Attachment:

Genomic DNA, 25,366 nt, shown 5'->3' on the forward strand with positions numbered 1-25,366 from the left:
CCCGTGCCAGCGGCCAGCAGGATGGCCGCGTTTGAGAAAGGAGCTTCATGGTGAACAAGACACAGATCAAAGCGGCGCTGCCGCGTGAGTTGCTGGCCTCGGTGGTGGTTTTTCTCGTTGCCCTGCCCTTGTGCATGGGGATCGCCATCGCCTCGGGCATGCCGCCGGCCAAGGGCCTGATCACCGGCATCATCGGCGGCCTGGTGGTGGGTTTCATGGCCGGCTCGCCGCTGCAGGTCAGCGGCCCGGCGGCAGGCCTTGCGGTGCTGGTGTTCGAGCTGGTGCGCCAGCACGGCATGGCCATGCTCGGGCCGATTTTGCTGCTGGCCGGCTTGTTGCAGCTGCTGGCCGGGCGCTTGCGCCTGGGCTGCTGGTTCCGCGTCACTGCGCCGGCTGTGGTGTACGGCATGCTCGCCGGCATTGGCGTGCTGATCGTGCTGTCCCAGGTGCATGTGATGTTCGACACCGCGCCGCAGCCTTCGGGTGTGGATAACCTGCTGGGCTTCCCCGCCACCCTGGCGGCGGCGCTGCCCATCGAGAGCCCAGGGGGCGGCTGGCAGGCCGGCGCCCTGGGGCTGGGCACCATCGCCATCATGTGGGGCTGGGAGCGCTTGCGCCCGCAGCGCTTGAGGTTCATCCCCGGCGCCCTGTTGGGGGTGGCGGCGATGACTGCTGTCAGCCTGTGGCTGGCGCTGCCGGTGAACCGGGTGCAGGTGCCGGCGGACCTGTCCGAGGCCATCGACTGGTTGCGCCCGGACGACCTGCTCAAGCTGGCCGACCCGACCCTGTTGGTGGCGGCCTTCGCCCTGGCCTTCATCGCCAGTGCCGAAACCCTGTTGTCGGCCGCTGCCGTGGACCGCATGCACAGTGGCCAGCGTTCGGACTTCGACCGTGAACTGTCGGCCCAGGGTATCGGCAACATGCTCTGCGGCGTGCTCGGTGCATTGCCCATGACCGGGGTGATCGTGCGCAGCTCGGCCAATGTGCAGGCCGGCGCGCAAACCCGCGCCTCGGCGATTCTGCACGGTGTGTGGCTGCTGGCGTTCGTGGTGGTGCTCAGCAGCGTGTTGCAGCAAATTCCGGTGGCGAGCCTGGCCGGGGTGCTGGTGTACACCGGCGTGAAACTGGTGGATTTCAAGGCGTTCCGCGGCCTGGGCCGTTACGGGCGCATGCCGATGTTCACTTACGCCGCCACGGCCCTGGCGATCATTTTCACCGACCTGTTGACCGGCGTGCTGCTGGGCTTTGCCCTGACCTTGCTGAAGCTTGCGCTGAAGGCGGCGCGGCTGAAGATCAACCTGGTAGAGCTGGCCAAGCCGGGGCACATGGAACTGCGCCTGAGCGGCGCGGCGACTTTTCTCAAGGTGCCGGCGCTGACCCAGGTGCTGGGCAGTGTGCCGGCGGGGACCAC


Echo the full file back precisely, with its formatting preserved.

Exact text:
Genomic DNA, 25,366 nt, shown 5'->3' on the forward strand with positions numbered 1-25,366 from the left:
CCCGTGCCAGCGGCCAGCAGGATGGCCGCGTTTGAGAAAGGAGCTTCATGGTGAACAAGACACAGATCAAAGCGGCGCTGCCGCGTGAGTTGCTGGCCTCGGTGGTGGTTTTTCTCGTTGCCCTGCCCTTGTGCATGGGGATCGCCATCGCCTCGGGCATGCCGCCGGCCAAGGGCCTGATCACCGGCATCATCGGCGGCCTGGTGGTGGGTTTCATGGCCGGCTCGCCGCTGCAGGTCAGCGGCCCGGCGGCAGGCCTTGCGGTGCTGGTGTTCGAGCTGGTGCGCCAGCACGGCATGGCCATGCTCGGGCCGATTTTGCTGCTGGCCGGCTTGTTGCAGCTGCTGGCCGGGCGCTTGCGCCTGGGCTGCTGGTTCCGCGTCACTGCGCCGGCTGTGGTGTACGGCATGCTCGCCGGCATTGGCGTGCTGATCGTGCTGTCCCAGGTGCATGTGATGTTCGACACCGCGCCGCAGCCTTCGGGTGTGGATAACCTGCTGGGCTTCCCCGCCACCCTGGCGGCGGCGCTGCCCATCGAGAGCCCAGGGGGCGGCTGGCAGGCCGGCGCCCTGGGGCTGGGCACCATCGCCATCATGTGGGGCTGGGAGCGCTTGCGCCCGCAGCGCTTGAGGTTCATCCCCGGCGCCCTGTTGGGGGTGGCGGCGATGACTGCTGTCAGCCTGTGGCTGGCGCTGCCGGTGAACCGGGTGCAGGTGCCGGCGGACCTGTCCGAGGCCATCGACTGGTTGCGCCCGGACGACCTGCTCAAGCTGGCCGACCCGACCCTGTTGGTGGCGGCCTTCGCCCTGGCCTTCATCGCCAGTGCCGAAACCCTGTTGTCGGCCGCTGCCGTGGACCGCATGCACAGTGGCCAGCGTTCGGACTTCGACCGTGAACTGTCGGCCCAGGGTATCGGCAACATGCTCTGCGGCGTGCTCGGTGCATTGCCCATGACCGGGGTGATCGTGCGCAGCTCGGCCAATGTGCAGGCCGGCGCGCAAACCCGCGCCTCGGCGATTCTGCACGGTGTGTGGCTGCTGGCGTTCGTGGTGGTGCTCAGCAGCGTGTTGCAGCAAATTCCGGTGGCGAGCCTGGCCGGGGTGCTGGTGTACACCGGCGTGAAACTGGTGGATTTCAAGGCGTTCCGCGGCCTGGGCCGTTACGGGCGCATGCCGATGTTCACTTACGCCGCCACGGCCCTGGCGATCATTTTCACCGACCTGTTGACCGGCGTGCTGCTGGGCTTTGCCCTGACCTTGCTGAAGCTTGCGCTGAAGGCGGCGCGGCTGAAGATCAACCTGGTAGAGCTGGCCAAGCCGGGGCACATGGAACTGCGCCTGAGCGGCGCGGCGACTTTTCTCAAGGTGCCGGCGCTGACCCAGGTGCTGGGCAGTGTGCCGGCGGGGACCAC